Carl Rudolph Krafft was born in 1884 in Reading, Ohio. His artistic training began in the early 1900s at the Art Institute of Chicago. He enrolled in both day and evening courses and studied with such instructors as Harry M. Walcott, Edward Vysekal, and Antonin Sterba. Kraftt became a prolific painter of landscapes and genre scenes. Eventually, he moved to Oak Park, just outside Chicago, where he opened his studio and also started the Oak Park Art League. Krafft founded the league in 1919, when concern about the First World War trumped any interest in art. A group of artists began to gather informally at Krafft’s home and by 1921 they formally founded the art league. At a time when lectures and artistic demonstrations were not readily available, the Oak Park Art League provided its members with a forum to discuss such issues. In addition to founding this league, Krafft was also a founding member of Municipal Art League, Springfield, Missouri, The Society of Painters of the Forest Preserve, and The Society of Ozark Painters.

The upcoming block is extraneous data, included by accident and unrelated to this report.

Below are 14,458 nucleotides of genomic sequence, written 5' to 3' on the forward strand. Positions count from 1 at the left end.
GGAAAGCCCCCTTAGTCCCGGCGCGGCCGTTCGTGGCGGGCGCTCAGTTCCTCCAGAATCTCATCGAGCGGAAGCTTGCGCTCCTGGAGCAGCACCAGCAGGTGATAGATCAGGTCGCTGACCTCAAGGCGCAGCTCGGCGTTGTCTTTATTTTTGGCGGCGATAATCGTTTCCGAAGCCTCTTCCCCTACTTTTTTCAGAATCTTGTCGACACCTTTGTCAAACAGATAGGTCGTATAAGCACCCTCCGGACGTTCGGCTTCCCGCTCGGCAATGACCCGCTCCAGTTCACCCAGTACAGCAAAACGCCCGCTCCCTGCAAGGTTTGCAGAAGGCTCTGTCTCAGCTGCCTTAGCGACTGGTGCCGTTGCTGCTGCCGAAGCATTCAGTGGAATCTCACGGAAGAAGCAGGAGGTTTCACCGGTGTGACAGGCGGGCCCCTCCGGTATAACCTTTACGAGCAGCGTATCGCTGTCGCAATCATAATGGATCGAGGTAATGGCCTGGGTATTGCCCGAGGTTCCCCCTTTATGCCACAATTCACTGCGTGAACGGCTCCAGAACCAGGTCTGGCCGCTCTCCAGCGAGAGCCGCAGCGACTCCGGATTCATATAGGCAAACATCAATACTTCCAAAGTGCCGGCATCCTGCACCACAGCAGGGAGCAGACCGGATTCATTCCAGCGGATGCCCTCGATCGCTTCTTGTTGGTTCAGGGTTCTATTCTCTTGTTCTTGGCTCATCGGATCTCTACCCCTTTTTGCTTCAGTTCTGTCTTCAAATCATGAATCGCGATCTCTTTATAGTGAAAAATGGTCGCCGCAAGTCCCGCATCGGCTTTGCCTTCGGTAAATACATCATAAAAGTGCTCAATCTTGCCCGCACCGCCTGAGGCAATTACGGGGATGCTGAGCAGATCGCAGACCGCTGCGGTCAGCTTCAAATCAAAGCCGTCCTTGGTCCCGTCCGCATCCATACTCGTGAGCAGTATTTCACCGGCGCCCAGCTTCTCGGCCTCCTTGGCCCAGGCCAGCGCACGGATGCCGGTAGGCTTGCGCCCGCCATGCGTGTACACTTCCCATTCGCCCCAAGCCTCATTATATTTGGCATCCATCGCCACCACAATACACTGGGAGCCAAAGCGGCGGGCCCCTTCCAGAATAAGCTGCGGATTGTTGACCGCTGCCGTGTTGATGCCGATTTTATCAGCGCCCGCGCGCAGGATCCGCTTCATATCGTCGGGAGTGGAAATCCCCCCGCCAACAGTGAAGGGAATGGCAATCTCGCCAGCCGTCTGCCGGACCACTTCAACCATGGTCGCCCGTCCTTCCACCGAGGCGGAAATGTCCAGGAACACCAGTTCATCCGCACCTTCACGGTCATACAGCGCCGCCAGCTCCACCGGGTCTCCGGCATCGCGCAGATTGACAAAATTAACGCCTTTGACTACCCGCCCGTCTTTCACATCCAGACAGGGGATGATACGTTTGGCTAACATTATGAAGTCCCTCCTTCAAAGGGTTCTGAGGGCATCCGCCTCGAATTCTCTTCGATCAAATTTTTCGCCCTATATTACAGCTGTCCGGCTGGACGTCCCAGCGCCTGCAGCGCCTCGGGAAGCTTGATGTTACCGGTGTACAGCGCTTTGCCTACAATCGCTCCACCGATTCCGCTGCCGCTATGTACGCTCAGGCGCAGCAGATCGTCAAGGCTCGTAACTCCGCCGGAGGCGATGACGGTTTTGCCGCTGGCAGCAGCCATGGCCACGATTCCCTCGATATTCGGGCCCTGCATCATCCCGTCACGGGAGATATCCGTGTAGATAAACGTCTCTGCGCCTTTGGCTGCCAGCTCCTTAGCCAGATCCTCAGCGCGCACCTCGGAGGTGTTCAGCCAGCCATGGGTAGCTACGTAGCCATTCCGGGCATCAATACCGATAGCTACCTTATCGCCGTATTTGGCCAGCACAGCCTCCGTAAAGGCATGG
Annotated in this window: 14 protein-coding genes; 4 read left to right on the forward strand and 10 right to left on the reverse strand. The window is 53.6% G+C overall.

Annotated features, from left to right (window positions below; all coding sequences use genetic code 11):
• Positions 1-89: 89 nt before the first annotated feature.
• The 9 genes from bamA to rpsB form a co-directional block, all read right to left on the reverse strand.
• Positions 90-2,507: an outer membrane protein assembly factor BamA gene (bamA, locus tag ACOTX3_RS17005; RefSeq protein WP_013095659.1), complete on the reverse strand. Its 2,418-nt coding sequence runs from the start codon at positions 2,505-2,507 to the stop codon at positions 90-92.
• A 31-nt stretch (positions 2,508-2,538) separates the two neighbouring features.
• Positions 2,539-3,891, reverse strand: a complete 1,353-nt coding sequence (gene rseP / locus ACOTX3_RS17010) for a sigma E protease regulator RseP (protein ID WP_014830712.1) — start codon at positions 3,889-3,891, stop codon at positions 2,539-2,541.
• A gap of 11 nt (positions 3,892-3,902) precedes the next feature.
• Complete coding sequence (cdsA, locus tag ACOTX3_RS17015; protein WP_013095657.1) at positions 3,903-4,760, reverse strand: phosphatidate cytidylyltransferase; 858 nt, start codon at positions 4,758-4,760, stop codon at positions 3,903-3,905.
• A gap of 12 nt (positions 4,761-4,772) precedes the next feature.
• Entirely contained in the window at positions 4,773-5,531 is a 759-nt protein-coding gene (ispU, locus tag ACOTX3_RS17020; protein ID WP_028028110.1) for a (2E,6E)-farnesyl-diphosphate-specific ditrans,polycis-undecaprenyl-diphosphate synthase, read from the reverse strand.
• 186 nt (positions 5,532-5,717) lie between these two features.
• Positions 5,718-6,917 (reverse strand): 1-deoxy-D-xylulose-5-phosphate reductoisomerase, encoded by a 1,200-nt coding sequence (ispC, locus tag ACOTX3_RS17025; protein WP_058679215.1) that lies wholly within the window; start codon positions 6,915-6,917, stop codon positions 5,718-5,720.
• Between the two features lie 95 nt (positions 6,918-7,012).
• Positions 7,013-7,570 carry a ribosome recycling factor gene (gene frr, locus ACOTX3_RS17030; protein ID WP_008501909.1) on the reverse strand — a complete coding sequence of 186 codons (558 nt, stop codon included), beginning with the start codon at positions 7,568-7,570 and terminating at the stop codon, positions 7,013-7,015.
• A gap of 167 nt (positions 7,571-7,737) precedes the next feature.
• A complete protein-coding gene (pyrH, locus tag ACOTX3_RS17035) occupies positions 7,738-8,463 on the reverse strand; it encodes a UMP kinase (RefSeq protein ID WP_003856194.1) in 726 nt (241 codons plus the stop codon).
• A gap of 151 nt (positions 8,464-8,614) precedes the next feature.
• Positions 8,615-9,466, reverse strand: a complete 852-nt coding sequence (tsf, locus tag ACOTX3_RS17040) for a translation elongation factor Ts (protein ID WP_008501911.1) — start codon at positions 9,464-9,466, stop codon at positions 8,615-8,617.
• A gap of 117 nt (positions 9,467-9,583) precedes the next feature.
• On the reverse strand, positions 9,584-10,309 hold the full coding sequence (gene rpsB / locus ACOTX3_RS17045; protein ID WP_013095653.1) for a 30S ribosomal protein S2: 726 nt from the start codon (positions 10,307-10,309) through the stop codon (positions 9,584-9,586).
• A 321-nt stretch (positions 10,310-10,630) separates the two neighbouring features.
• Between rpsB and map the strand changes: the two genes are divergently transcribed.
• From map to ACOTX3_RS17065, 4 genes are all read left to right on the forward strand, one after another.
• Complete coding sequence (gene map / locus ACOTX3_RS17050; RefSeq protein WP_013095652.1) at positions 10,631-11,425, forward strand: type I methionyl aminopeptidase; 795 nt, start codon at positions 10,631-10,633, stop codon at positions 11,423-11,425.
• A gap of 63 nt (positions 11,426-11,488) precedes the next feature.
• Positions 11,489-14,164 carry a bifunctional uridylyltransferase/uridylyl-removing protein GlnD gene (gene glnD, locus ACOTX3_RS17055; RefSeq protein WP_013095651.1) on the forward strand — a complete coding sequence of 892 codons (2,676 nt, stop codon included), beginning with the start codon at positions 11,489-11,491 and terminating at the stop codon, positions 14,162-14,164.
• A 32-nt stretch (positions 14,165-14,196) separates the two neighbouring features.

Kraftt was dubbed “painter poet of the Ozarks,” and the timeless beauty of his works certainly gives greater meaning to this title. He, like Daniel Garber, loved the area in which he lived and painted it lovingly over the course of his career. However, Krafft ultimately rejected his title, as he wanted his work to have more universal resonance. Krafft received many honors during his lifetime and belonged to many artistic organizations. Perhaps one of the more telling examples of his cultural relevance comes from the fact that during the Great Depression many of the artist's works were copied and sold as originals. As a way to combat this problem, Krafft began placing his thumbprint next to his signature.